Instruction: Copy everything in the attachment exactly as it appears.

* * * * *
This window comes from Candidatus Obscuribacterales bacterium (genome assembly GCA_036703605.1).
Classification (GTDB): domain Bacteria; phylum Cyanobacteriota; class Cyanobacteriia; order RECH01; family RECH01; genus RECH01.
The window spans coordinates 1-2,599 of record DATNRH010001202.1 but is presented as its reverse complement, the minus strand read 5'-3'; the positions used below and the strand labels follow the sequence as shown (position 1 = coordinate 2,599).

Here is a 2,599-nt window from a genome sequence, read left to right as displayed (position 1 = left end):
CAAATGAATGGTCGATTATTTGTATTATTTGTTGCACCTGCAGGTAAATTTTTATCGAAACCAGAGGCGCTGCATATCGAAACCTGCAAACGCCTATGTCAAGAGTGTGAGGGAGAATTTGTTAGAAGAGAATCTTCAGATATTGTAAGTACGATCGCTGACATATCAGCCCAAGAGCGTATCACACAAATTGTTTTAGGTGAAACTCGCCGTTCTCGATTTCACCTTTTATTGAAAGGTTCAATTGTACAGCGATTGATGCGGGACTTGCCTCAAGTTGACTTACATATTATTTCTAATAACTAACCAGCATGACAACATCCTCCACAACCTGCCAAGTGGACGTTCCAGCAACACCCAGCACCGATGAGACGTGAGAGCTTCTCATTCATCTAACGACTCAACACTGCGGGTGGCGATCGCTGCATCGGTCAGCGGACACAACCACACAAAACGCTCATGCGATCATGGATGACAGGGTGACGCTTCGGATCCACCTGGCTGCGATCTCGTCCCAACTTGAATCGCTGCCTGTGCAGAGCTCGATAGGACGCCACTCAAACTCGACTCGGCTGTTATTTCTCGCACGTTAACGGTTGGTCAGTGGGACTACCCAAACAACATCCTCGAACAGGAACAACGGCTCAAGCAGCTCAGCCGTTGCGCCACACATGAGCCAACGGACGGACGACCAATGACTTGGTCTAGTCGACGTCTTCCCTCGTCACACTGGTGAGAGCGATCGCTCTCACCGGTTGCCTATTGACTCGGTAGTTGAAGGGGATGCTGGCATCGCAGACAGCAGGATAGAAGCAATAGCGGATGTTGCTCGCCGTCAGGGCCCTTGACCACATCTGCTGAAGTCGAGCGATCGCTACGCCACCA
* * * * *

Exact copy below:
This window comes from Candidatus Obscuribacterales bacterium (genome assembly GCA_036703605.1).
Classification (GTDB): domain Bacteria; phylum Cyanobacteriota; class Cyanobacteriia; order RECH01; family RECH01; genus RECH01.
The window spans coordinates 1-2,599 of record DATNRH010001202.1 but is presented as its reverse complement, the minus strand read 5'-3'; the positions used below and the strand labels follow the sequence as shown (position 1 = coordinate 2,599).

Here is a 2,599-nt window from a genome sequence, read left to right as displayed (position 1 = left end):
CAAATGAATGGTCGATTATTTGTATTATTTGTTGCACCTGCAGGTAAATTTTTATCGAAACCAGAGGCGCTGCATATCGAAACCTGCAAACGCCTATGTCAAGAGTGTGAGGGAGAATTTGTTAGAAGAGAATCTTCAGATATTGTAAGTACGATCGCTGACATATCAGCCCAAGAGCGTATCACACAAATTGTTTTAGGTGAAACTCGCCGTTCTCGATTTCACCTTTTATTGAAAGGTTCAATTGTACAGCGATTGATGCGGGACTTGCCTCAAGTTGACTTACATATTATTTCTAATAACTAACCAGCATGACAACATCCTCCACAACCTGCCAAGTGGACGTTCCAGCAACACCCAGCACCGATGAGACGTGAGAGCTTCTCATTCATCTAACGACTCAACACTGCGGGTGGCGATCGCTGCATCGGTCAGCGGACACAACCACACAAAACGCTCATGCGATCATGGATGACAGGGTGACGCTTCGGATCCACCTGGCTGCGATCTCGTCCCAACTTGAATCGCTGCCTGTGCAGAGCTCGATAGGACGCCACTCAAACTCGACTCGGCTGTTATTTCTCGCACGTTAACGGTTGGTCAGTGGGACTACCCAAACAACATCCTCGAACAGGAACAACGGCTCAAGCAGCTCAGCCGTTGCGCCACACATGAGCCAACGGACGGACGACCAATGACTTGGTCTAGTCGACGTCTTCCCTCGTCACACTGGTGAGAGCGATCGCTCTCACCGGTTGCCTATTGACTCGGTAGTTGAAGGGGATGCTGGCATCGCAGACAGCAGGATAGAAGCAATAGCGGATGTTGCTCGCCGTCAGGGCCCTTGACCACATCTGCTGAAGTCGAGCGATCGCTACGCCACCA